If the primary curriculum element of literature are empathy for the human condition, we could take them to Port-Au-Prince, or New Orleans, or the Gulf Coast, to wherever people suffer, and ask, "How can we help?" Would not such a scenario also force them to think? To problem-solve, prioritize, address logistical issues, sort, organize, communicate, and a host of other skills?
If, as Susan's father asserted, sixth-grade math can teach us how to think, at what point does higher-level math overtake thinking as the desired outcome? Can nothing teach "thinking" quite like trigonometry? How often are adults tasked with solving trigonometric functions (or even calculating a hypotenuse)? Yes, this is the familiar "When am I ever going to need to use this?" question. Or maybe it's the "Is this going to be on the test?" question, writ large.
Is it efficient to teach children to extract a valuable skill surreptitiously from an irrelevant one?
These aren't new questions. Why is the canon the canon? is asked by every student who suffers through it. I'm wondering if we teach around the goals, rather than toward them. And I'll be back with more questions.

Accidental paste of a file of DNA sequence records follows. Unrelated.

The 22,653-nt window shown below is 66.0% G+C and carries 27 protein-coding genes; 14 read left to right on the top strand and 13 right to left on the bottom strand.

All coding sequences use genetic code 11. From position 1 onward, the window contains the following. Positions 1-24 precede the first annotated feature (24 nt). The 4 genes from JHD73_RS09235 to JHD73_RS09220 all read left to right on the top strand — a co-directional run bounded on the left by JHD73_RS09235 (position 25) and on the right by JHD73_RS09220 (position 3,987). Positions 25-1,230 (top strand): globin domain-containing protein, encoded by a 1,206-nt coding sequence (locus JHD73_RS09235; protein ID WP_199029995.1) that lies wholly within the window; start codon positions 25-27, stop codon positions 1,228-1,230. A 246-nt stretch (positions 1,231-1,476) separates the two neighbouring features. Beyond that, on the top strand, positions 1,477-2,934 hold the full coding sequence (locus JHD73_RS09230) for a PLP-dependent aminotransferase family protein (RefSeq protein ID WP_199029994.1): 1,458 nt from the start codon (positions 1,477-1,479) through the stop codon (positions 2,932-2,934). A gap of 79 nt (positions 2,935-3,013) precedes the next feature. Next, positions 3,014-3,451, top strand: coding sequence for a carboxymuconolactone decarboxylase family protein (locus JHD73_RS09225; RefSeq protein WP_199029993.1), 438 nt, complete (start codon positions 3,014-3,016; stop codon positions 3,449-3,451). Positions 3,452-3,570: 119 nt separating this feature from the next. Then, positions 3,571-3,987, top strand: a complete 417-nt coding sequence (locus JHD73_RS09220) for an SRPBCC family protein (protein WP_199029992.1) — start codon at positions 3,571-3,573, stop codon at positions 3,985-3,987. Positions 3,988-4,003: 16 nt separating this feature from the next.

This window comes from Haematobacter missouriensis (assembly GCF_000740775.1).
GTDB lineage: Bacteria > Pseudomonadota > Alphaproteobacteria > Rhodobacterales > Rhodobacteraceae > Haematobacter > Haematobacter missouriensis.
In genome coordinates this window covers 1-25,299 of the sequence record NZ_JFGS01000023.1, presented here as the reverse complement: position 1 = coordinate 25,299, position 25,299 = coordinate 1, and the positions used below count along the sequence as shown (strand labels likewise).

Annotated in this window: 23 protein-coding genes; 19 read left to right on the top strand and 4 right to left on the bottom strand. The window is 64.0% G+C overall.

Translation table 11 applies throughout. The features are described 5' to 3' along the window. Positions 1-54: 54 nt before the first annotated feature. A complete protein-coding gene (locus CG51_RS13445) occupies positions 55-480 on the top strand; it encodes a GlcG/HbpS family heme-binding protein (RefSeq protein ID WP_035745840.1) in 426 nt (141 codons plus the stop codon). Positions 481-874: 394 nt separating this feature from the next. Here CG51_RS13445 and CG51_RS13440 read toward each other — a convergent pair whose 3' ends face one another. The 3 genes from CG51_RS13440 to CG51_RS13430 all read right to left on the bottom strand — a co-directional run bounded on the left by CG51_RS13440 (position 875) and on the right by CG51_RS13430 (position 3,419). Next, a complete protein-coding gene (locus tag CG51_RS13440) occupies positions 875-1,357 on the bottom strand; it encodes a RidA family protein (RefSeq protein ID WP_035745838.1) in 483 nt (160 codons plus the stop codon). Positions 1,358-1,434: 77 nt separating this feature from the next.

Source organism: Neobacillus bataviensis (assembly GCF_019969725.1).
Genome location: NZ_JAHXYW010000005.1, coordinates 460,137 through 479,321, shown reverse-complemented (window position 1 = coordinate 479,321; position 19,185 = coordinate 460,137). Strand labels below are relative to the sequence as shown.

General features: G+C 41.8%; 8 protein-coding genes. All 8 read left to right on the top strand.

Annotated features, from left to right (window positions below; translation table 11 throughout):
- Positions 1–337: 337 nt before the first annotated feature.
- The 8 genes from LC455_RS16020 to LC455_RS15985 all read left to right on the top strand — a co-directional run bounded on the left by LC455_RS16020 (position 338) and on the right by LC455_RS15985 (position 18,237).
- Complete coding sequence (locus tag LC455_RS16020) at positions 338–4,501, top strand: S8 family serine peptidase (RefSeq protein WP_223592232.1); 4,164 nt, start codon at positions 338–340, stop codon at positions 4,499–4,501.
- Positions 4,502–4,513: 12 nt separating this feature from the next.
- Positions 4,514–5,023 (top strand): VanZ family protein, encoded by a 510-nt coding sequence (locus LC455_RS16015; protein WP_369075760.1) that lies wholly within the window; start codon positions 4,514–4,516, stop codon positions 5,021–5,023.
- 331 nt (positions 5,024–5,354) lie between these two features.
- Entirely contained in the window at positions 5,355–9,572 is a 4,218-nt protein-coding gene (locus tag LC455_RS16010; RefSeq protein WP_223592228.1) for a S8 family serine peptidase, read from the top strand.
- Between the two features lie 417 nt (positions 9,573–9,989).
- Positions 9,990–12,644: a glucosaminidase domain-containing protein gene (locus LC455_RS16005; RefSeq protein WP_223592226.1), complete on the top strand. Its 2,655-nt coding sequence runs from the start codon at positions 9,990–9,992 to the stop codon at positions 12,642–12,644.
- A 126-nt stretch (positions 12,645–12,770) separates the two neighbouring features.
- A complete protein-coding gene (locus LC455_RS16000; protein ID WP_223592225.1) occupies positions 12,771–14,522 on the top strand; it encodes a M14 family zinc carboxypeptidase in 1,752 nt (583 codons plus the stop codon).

Tuesday, June 29, 2010
I'm seeing a lot of #ISTE and #edtech tweets this week. For all the wonderfulness the edtech revolution seems to be bringing to learning, I'm betting it will take several years before the majority of mid-career teachers actually teach in a new paradigm, if they ever do. Rather, I see a lot of new tools in old paradigms.
That's actually just fine with me. I'm all for tech. The role of teacher as dispensary of critical information has -- for the most part -- passed and all, but I see the need for a different paradigm shift. It's not about the toys. It's about the game.
From my perspective, I believe we are still taking our desired end product, molding it into a limited set of variants, and forcing students through one of the variant sieves. We are all aflutter about the technology, but the approach is largely the same. I want to know if we can remake a school by the following paradigm: trust the student as learner. The key to that trust? The student's own passion.
The next several posts will pose questions related to that idea -- that a student's passion is the single greatest indicator of her best career track and therefore, her ideal course of study. I have no data - yet. But with passion (to be defined) as the frame, can we custom-build an individualized curriculum that still meets standards and creates capable democratic citizens?